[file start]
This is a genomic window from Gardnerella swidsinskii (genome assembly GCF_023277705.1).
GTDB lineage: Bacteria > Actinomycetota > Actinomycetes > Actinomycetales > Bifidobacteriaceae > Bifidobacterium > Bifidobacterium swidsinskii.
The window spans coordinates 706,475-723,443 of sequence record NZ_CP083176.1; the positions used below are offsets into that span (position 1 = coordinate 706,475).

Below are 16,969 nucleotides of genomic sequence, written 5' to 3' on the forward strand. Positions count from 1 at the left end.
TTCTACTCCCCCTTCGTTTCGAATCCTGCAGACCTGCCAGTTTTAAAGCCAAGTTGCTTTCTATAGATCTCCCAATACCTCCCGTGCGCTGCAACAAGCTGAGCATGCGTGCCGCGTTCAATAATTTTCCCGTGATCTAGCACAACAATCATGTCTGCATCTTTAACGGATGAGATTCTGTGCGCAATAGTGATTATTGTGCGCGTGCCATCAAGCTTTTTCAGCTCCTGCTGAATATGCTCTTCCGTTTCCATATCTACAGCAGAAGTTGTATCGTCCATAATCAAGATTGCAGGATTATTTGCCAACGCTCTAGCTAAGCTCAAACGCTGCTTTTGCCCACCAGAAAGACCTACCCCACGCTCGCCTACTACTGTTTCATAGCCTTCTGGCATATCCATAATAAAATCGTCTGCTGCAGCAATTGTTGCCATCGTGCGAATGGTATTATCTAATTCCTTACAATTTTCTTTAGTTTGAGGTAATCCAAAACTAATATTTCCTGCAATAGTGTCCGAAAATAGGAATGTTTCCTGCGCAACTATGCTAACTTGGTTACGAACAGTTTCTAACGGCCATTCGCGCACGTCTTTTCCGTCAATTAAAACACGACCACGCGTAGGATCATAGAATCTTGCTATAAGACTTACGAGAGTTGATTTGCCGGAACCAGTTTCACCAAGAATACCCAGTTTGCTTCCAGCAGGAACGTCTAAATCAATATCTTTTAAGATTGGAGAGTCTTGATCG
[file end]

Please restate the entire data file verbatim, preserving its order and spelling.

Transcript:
This is a genomic window from Gardnerella swidsinskii (genome assembly GCF_023277705.1).
GTDB lineage: Bacteria > Actinomycetota > Actinomycetes > Actinomycetales > Bifidobacteriaceae > Bifidobacterium > Bifidobacterium swidsinskii.
The window spans coordinates 706,475-723,443 of sequence record NZ_CP083176.1; the positions used below are offsets into that span (position 1 = coordinate 706,475).

Below are 16,969 nucleotides of genomic sequence, written 5' to 3' on the forward strand. Positions count from 1 at the left end.
TTCTACTCCCCCTTCGTTTCGAATCCTGCAGACCTGCCAGTTTTAAAGCCAAGTTGCTTTCTATAGATCTCCCAATACCTCCCGTGCGCTGCAACAAGCTGAGCATGCGTGCCGCGTTCAATAATTTTCCCGTGATCTAGCACAACAATCATGTCTGCATCTTTAACGGATGAGATTCTGTGCGCAATAGTGATTATTGTGCGCGTGCCATCAAGCTTTTTCAGCTCCTGCTGAATATGCTCTTCCGTTTCCATATCTACAGCAGAAGTTGTATCGTCCATAATCAAGATTGCAGGATTATTTGCCAACGCTCTAGCTAAGCTCAAACGCTGCTTTTGCCCACCAGAAAGACCTACCCCACGCTCGCCTACTACTGTTTCATAGCCTTCTGGCATATCCATAATAAAATCGTCTGCTGCAGCAATTGTTGCCATCGTGCGAATGGTATTATCTAATTCCTTACAATTTTCTTTAGTTTGAGGTAATCCAAAACTAATATTTCCTGCAATAGTGTCCGAAAATAGGAATGTTTCCTGCGCAACTATGCTAACTTGGTTACGAACAGTTTCTAACGGCCATTCGCGCACGTCTTTTCCGTCAATTAAAACACGACCACGCGTAGGATCATAGAATCTTGCTATAAGACTTACGAGAGTTGATTTGCCGGAACCAGTTTCACCAAGAATACCCAGTTTGCTTCCAGCAGGAACGTCTAAATCAATATCTTTTAAGATTGGAGAGTCTTGATCG